However, even if one disregards the rather dubious location-based association, the purist’s association with a very particular sound from a specific time is harder to do away with. After all, what makes artists as sonically disparate as Buffalo Daughter, Pizzicato Five, Yukari Fresh, advantage Lucy, Original Love and Towa Tei all a part of the same musical genre, if not for the fact that they were all making worldly, retro-focused pop music in ’90s Japan? To discard the idea that Shibuya-kei simply refers to the scene rather than a distinct category of music requires one to try and find common elements across the work of some incredibly distinct performers; not an easy task, but not one without its rewards.

There are certain elements that come up frequently enough to be reasonably considered qualifiers of “Shibuya-kei” as a musical genre. Now, as, under the purist’s definition above, Perfume cannot possibly be Shibuya-kei, if we’re going to establish the group’s status as Shibuya-kei, we will have to do so in genre terms.

The Shibuya-kei musical style is not easily pigeonholed – this is a large part of its appeal – but this is not to say that there aren’t still factors that define it as a musical genre. The first of these, counter-intuitively, is that there is to be no genre dogma: Cornelius’s Point album followed up a heavy-metal instrumental with a cover of bossa nova standard “Brazil,” as one of the more striking examples, and Shibuya-kei has always been something of an amalgamation of whatever styles happened to strike the musician’s fancy at that particular point in time. With Shibuya-kei albums essentially serving as musical Isles of Misfit Toys, samples from diverse sources hanging out in an egalitarian musical utopia, the first identifiable trait one can determine is that Shibuya-kei artists don’t ever safely occupy any single preestablished musical genre, unless that genre is Shibuya-kei itself. The closest non-Japanese equivalents to Shibuya-kei can be found in the work of musicians like UNKLE and Beck – and, unsurprisingly, both UNKLE and Beck worked closely with Shibuya-kei artists throughout the ’90s.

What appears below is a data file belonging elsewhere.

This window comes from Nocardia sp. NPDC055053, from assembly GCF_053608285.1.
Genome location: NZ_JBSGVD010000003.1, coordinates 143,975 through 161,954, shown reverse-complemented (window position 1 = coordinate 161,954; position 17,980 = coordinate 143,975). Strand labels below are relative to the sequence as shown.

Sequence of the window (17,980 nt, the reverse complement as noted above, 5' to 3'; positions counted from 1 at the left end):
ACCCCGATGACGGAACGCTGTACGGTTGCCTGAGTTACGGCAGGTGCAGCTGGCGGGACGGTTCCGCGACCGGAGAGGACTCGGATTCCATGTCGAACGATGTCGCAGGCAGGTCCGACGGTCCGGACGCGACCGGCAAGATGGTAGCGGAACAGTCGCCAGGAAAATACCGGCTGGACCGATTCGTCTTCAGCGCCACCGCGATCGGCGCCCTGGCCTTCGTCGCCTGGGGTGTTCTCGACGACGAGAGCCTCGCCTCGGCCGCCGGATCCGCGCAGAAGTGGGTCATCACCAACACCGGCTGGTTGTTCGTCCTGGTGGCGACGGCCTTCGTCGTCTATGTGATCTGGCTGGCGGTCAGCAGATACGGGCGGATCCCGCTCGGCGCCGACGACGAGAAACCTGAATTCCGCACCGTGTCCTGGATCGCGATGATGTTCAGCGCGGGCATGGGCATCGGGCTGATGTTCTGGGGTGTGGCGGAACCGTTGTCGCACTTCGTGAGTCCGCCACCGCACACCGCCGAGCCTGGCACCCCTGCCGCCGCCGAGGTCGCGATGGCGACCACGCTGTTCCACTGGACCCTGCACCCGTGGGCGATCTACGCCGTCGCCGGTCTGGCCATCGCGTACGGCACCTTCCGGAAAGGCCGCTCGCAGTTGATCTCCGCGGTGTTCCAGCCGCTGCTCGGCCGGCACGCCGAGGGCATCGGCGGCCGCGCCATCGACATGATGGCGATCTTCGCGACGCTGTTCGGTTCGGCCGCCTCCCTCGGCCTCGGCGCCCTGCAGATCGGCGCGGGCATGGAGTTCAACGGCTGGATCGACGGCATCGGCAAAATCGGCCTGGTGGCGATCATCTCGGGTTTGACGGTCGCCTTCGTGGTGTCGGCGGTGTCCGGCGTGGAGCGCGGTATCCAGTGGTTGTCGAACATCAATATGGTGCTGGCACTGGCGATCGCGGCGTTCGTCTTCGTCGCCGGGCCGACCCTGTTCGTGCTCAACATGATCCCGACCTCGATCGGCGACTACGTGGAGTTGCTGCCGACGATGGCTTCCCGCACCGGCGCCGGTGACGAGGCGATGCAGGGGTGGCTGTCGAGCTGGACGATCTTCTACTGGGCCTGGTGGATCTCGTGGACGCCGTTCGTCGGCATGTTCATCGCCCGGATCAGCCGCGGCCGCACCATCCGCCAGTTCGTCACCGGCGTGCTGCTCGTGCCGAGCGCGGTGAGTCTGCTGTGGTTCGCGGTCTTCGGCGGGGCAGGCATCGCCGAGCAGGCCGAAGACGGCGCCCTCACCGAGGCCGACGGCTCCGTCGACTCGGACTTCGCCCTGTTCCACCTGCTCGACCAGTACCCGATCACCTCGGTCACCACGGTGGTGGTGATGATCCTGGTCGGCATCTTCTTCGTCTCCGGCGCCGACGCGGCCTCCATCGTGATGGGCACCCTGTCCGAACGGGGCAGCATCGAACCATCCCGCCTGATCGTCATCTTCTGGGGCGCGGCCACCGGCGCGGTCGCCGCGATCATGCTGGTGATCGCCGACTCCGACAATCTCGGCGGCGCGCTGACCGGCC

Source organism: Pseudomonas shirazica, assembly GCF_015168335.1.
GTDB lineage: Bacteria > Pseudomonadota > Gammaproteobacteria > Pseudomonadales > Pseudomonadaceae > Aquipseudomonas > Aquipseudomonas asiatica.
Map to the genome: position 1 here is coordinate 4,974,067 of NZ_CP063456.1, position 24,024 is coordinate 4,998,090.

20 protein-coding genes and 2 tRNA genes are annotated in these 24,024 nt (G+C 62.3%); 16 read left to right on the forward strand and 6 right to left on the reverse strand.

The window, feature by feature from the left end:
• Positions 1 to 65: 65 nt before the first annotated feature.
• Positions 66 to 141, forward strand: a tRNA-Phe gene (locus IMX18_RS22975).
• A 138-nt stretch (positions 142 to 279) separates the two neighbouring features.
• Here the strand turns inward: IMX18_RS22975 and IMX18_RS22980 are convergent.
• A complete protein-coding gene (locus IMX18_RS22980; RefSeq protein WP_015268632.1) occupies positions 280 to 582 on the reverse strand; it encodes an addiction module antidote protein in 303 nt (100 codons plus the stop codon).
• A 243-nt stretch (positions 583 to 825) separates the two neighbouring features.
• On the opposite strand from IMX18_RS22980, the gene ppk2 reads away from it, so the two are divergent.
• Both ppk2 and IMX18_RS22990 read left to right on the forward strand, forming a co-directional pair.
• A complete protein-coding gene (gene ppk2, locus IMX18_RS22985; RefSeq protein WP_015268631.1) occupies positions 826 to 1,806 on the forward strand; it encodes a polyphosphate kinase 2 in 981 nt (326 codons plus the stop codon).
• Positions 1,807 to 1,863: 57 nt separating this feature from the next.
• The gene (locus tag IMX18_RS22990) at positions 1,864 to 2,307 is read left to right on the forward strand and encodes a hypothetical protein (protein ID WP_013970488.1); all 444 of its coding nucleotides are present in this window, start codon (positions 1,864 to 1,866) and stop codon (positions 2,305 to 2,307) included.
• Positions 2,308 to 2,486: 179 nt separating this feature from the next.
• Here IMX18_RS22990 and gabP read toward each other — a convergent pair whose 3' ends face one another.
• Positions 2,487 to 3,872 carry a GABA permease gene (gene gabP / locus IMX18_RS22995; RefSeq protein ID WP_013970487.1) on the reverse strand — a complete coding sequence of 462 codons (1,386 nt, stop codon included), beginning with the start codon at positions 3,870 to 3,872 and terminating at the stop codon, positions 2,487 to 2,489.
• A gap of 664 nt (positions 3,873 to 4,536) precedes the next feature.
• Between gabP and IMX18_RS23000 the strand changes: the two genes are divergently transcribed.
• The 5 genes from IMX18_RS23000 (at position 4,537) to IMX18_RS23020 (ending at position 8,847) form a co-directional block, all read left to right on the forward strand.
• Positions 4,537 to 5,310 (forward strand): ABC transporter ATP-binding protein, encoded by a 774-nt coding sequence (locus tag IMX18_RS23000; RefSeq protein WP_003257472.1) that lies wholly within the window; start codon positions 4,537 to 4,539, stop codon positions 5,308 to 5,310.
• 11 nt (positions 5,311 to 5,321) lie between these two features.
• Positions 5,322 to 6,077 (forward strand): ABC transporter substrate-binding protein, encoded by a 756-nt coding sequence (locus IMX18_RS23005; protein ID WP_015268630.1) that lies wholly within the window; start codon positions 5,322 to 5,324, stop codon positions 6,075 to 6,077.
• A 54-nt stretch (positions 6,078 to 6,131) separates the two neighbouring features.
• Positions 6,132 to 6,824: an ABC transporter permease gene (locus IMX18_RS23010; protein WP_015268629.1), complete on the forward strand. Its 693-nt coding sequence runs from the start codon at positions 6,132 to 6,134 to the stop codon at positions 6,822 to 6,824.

The second, although admittedly somewhat more difficult to quantify, trait of Shibuya-kei is a necessary sense of craftsmanship as opposed to musicianship in the traditional sense. As songs are constructed out of ready-made elements (that Yasuharu Konishi of Pizzicato Five’s label is itself named “Readymade” was no coincidence), there is a necessary focus on how well the elements are combined. Anyone can slap a bunch of samples together and make a mashup, but it’s a good deal harder to make a Towa Tei song out of them; and, as is often the case with sample-based genres, the more obscure the sample source, the better (although that isn’t to say well-known sources are untouched – Hiroshi Fujiwara took from “Come Together” on “Getting Over You” and Flipper’s Guitar sampled “God Only Knows” multiple times on Doctor Head’s World Tower).